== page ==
|Organic Chemistry 4e Carey|
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Chapter 7 : Stereochemistry
Compounds that have the
same molecular formula but different chemical structures are called
Depending on what types of differences there are between the structures, it is possible to classify isomers into various sub-types.
If you "click" on the named boxes there is a link to a definition and an example.
Constitutional (or structural) isomers differ in the order in which the atoms are connected so they contain different functional groups and / or bonding patterns:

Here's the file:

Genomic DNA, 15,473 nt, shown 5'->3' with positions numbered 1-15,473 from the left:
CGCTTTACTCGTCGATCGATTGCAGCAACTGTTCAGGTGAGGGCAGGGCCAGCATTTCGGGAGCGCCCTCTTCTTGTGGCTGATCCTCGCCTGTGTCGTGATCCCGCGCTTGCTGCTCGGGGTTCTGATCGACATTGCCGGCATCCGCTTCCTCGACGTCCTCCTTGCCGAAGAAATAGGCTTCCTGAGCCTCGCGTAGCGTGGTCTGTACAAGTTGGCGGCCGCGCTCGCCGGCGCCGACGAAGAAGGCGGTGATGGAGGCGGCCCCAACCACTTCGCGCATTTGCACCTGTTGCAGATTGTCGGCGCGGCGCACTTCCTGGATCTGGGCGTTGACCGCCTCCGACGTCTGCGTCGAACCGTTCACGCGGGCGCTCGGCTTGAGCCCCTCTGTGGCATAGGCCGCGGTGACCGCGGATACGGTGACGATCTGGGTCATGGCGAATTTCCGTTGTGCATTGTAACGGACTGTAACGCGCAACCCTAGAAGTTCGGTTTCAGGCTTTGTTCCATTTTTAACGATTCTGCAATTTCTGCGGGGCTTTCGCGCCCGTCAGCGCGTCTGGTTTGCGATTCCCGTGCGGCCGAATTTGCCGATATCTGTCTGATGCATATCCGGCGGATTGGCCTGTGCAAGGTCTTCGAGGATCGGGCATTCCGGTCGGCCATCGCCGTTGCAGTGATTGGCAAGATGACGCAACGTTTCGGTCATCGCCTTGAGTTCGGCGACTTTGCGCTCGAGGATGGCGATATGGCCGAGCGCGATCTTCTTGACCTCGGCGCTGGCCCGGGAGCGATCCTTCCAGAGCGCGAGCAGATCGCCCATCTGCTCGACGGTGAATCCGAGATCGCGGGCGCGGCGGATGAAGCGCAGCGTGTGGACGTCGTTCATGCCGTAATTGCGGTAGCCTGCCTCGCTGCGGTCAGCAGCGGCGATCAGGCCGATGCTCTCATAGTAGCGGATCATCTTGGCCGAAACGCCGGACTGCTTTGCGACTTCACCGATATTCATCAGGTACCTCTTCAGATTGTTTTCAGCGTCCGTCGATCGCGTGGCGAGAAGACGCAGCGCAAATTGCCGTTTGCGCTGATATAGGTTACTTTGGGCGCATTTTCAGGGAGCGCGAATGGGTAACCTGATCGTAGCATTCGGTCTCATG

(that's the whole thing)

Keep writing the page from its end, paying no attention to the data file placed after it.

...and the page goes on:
Conformational isomers (or conformers or rotamers) are stereoisomers produced by rotation about sigma bonds, typically rapidly interconverting at room temperature:
Geometric isomers are configurational isomers that differ in the spatial position around a bond with restricted rotation (e.g. a double bond):
Optical isomers are configurational isomers that differ in the 3D relationship of the substituents about one or more atoms:
Enantiomers are optical isomers that are non-superimposable mirror images.
Deriving Possible Isomers
There is no simple way to know how many isomers exist for a given molecular formula, and therefore, it is important to have a systematic method to derive them. Important preliminary steps in the process are to determine the IHD to see what types of structures you should be considering, then list the functional groups that are possible based on the molecular formula and IHD. Once you have done that, here are a few suggestions to aid the drawing process.....